After the loss of Joe Southwick last week against Nevada, the Bronco offense let Ajayi shoulder the majority of the work load, which led to Ajayi recording a career-high 222 yards and three touchdowns on only 24 carries. Ajayi is built like a linebacker but has track speed, and is an absolute load to bring down. He isn’t very shifty but his speed is dangerous in the open field, and he will definitely have a big role again this week against BYU as Boise State continues to break in a young quarterback. Boise State’s favorite running play is the inside zone, where Ajayi’s strength is his ability to make a quick read, put his foot in the ground, and run north and south.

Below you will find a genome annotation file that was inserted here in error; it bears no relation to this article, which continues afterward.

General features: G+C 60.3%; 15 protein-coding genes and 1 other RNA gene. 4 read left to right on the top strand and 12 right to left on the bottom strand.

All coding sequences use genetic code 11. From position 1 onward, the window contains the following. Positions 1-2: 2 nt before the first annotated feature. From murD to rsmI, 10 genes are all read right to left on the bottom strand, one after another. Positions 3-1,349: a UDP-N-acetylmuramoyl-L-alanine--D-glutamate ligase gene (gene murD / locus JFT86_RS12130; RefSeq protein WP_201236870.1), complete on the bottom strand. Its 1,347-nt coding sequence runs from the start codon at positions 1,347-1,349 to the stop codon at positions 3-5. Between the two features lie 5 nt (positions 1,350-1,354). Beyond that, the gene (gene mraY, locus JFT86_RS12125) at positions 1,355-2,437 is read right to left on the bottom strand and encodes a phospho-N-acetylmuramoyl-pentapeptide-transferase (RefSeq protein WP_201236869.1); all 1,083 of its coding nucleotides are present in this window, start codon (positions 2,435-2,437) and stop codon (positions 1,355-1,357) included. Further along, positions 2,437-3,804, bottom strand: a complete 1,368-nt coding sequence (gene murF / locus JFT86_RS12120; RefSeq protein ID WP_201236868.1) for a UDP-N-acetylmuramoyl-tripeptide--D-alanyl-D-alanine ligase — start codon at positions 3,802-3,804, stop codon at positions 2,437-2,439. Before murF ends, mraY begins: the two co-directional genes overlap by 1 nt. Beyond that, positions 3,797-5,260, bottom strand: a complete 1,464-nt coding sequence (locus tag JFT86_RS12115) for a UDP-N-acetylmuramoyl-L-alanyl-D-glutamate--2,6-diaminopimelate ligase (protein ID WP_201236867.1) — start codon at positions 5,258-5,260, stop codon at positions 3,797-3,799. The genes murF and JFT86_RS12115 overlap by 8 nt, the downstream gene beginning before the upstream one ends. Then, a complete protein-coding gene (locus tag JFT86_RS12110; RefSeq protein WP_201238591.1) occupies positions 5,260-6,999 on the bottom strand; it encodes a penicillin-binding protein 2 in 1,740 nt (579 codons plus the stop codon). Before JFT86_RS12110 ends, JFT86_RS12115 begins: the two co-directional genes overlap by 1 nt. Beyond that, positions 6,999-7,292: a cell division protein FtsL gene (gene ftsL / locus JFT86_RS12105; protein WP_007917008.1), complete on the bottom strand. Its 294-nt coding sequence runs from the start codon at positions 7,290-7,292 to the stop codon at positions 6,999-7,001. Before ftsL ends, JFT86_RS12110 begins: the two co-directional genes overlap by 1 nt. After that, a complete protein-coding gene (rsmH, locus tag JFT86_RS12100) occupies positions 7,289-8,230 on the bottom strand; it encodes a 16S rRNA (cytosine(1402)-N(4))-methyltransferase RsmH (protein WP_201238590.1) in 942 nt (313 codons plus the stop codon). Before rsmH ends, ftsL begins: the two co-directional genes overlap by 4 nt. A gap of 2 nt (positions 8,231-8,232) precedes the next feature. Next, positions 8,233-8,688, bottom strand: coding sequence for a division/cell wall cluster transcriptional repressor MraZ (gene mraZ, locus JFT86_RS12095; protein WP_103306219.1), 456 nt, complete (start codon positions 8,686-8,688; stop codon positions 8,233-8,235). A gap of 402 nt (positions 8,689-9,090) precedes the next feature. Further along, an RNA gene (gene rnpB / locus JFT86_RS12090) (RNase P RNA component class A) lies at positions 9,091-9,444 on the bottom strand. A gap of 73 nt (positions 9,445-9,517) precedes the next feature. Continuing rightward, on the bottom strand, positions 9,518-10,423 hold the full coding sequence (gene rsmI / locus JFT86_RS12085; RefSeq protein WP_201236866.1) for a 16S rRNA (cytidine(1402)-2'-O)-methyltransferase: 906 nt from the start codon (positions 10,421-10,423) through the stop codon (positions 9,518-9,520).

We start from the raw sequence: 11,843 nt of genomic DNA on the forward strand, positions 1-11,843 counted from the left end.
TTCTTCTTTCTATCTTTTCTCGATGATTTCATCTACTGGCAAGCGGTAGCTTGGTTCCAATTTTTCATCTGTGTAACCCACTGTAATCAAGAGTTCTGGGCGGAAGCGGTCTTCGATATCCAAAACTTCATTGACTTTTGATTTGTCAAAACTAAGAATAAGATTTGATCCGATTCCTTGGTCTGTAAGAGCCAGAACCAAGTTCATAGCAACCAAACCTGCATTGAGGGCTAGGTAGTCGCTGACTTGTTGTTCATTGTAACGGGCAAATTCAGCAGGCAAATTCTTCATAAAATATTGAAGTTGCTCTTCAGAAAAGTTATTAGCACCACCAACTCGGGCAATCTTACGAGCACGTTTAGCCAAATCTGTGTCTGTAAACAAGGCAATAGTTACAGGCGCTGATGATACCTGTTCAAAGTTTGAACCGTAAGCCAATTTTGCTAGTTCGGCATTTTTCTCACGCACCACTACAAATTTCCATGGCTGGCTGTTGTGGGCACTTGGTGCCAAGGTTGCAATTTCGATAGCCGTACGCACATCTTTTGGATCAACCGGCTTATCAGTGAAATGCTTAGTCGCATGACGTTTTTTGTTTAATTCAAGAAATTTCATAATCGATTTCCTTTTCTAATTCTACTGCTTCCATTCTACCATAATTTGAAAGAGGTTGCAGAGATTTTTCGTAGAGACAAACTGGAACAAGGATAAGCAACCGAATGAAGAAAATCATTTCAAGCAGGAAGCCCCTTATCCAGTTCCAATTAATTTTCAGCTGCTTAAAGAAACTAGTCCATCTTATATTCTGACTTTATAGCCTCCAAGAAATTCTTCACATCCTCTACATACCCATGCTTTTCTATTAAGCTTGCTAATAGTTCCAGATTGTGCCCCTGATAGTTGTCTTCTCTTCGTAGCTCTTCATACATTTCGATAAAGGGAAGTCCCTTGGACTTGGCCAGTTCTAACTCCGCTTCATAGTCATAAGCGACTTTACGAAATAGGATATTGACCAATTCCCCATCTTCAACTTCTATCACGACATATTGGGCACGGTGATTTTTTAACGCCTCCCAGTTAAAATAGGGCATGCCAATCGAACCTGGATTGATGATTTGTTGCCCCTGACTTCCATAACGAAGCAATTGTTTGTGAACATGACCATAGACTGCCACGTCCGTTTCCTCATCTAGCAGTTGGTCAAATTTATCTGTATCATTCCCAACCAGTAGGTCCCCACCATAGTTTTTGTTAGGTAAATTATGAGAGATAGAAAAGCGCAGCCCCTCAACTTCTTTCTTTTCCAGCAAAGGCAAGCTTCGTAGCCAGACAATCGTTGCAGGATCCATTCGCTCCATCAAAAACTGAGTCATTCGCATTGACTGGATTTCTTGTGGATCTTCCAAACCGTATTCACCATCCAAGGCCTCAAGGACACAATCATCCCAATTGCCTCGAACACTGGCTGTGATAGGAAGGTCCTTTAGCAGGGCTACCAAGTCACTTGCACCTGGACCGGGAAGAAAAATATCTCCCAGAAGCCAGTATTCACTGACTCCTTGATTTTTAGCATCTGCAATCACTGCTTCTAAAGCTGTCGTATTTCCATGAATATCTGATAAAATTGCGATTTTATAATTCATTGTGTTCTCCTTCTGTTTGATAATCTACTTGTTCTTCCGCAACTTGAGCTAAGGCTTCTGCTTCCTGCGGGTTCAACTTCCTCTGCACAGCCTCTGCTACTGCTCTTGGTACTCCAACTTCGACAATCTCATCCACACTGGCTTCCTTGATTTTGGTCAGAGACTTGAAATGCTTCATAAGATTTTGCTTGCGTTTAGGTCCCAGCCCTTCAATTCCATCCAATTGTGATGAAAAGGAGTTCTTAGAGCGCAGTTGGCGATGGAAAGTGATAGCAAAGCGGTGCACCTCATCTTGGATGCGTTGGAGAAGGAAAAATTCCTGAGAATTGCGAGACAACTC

This year Ajayi has run for over 700 yards and 12 touchdowns in seven games, averaging nearly six yards per carry.

In the red zone, especially near the goal line, Boise State uses Ajayi as its wildcat quarterback, where they like to run a QB read with fly motion. Ajayi has shown that he can pick a hole and drag defenders into the end zone for a touchdown, which makes Boise’s wildcat package dangerous. Last week against Nevada he got loose for a 71-yard touchdown run that ended up being the go-ahead score.

BYU’s run defense was not tested much last week against Houston, but Boise State’s running game will be in full attack mode this week. The combination of an experienced and talented offensive line, an unproven quarterback, and a powerful runner make which facet of the offense Boise State will rely on to move the ball obvious.